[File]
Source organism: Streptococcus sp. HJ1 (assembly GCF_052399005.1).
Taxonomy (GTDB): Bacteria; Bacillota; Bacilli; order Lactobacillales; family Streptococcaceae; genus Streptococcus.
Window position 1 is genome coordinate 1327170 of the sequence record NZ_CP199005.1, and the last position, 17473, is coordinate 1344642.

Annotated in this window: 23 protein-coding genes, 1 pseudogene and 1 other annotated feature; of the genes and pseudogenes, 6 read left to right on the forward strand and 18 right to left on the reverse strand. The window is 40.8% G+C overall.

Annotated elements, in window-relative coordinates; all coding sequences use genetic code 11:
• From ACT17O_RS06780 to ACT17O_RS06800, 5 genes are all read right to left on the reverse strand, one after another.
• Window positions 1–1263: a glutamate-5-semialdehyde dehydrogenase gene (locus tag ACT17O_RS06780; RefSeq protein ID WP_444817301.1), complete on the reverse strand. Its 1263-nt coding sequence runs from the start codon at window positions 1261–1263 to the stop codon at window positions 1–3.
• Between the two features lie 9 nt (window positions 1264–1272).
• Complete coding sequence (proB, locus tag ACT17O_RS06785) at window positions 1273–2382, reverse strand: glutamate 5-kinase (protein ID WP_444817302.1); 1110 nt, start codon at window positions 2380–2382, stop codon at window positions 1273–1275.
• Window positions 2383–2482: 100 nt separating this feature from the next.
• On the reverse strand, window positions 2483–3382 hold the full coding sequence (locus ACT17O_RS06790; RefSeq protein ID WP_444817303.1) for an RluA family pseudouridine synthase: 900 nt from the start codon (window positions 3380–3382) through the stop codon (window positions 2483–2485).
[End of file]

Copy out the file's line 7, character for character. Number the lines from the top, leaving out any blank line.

• Window positions 1–1263: a glutamate-5-semialdehyde dehydrogenase gene (locus tag ACT17O_RS06780; RefSeq protein ID WP_444817301.1), complete on the reverse strand. Its 1263-nt coding sequence runs from the start codon at window positions 1261–1263 to the stop codon at window positions 1–3.